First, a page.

Journey of a Serial Entrepreneur

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How to get from where you are to where you want to be

Objective Criterions

“Here’s the rule for bargains: ”Do other men, for they would do you.” That’s the true business precept.” Charles Dickens

Most of us have at some time, played the high-lowball game during negotiations. For example, a while ago I was attempting to buy a domain I wanted. The seller had a listed price of $500, I put in a lowball offer of a $100 dollars straight off the bat. The $100 I offered, had no actual basis and was nearer to the $200 or so I wanted to actually pay for the domain. The seller and I had a number of correspondences back and forth, and a deal was struck around $230. Did I get a good price? Was my reservation price, one that had a logic basis? Unfortunately I could not answer any of these questions.

It therefore got me thinking, that having objective criterions are necessary to ensure that both sides get an optimal deal. In the case of the above example, companies such as Sedo are able to calculate the true worth of a domain through several established criterions that include, estimate of the domain name’s value, list of recent comparable sales, search engine friendliness, branding potential, legal situation and even, possible buyers. This estimation establishes the true worth of a domain. If the had seller relied and gone with such a report from a trusted authority, stating the domain estimate at $500, I would have had very little room to negotiate a price which was substantially lower. We can therefore see, that by adding objective criterion’s to negotiations, we can optimize the value created on the whole.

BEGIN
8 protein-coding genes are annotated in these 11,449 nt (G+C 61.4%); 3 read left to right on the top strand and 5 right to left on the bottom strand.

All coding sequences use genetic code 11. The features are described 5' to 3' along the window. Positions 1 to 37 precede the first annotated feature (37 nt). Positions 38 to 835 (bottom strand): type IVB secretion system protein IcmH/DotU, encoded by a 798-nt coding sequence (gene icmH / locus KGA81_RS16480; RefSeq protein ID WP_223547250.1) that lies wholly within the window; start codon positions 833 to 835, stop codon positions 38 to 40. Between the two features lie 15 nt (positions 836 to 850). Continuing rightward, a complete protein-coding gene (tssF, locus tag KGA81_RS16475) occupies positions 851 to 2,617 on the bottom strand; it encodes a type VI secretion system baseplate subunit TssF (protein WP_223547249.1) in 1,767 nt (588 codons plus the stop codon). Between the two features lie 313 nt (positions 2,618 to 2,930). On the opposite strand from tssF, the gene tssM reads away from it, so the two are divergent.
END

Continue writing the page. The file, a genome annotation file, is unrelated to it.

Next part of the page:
It is therefore recommended, that whenever you enter into a negotiation, be it changing terms of payments with your supplier, a salary increase for your staff or the sale of your business to a private equity firm, do research regarding the metrics that can be used fairly, to add objectivity to the negotiations. It is important that the criterions proposed are acceptable to both sides. A key characteristic of skilled negotiators is, they are always prepared. They know their underlying interests, the options available,  available alternatives, and a list of objective criterions to reach an optimal agreement for both sides.

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